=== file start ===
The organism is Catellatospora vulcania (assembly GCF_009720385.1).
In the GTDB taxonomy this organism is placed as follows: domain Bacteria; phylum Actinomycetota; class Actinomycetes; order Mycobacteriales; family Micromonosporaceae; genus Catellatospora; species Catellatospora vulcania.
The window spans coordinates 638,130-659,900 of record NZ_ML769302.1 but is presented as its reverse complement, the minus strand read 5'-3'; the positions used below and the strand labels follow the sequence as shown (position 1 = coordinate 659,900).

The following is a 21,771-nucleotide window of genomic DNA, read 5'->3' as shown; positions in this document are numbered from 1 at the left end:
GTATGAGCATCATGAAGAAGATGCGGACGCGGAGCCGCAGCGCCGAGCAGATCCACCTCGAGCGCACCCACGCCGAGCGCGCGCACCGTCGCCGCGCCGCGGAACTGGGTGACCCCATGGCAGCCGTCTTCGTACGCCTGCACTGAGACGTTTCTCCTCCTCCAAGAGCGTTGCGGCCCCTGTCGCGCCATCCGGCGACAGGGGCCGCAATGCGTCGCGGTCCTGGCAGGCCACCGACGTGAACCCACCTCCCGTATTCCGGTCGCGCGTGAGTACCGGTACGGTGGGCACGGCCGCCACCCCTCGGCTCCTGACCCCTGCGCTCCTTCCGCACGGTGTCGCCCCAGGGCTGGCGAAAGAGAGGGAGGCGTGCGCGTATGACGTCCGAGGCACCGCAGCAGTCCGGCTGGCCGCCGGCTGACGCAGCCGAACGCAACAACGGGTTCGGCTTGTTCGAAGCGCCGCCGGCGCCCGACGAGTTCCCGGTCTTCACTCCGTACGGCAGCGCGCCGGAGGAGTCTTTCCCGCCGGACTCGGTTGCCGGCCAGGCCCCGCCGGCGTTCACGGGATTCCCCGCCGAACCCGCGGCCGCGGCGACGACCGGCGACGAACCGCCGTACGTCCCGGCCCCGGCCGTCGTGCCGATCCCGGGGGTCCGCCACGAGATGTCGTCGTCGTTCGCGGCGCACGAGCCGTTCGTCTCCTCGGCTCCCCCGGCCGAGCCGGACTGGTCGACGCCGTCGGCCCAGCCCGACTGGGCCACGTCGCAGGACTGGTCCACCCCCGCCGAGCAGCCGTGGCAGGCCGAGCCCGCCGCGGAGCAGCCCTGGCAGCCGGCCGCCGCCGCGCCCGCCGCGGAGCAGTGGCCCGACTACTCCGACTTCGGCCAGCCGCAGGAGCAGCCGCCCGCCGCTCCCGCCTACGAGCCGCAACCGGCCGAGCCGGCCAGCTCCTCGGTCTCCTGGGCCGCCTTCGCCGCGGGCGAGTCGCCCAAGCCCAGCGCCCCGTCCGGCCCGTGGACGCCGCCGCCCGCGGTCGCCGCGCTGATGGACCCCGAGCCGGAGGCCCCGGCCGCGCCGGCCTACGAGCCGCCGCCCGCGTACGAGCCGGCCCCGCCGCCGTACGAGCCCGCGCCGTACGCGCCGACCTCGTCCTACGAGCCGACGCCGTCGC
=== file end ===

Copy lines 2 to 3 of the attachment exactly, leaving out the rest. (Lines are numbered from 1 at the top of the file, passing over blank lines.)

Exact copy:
In the GTDB taxonomy this organism is placed as follows: domain Bacteria; phylum Actinomycetota; class Actinomycetes; order Mycobacteriales; family Micromonosporaceae; genus Catellatospora; species Catellatospora vulcania.
The window spans coordinates 638,130-659,900 of record NZ_ML769302.1 but is presented as its reverse complement, the minus strand read 5'-3'; the positions used below and the strand labels follow the sequence as shown (position 1 = coordinate 659,900).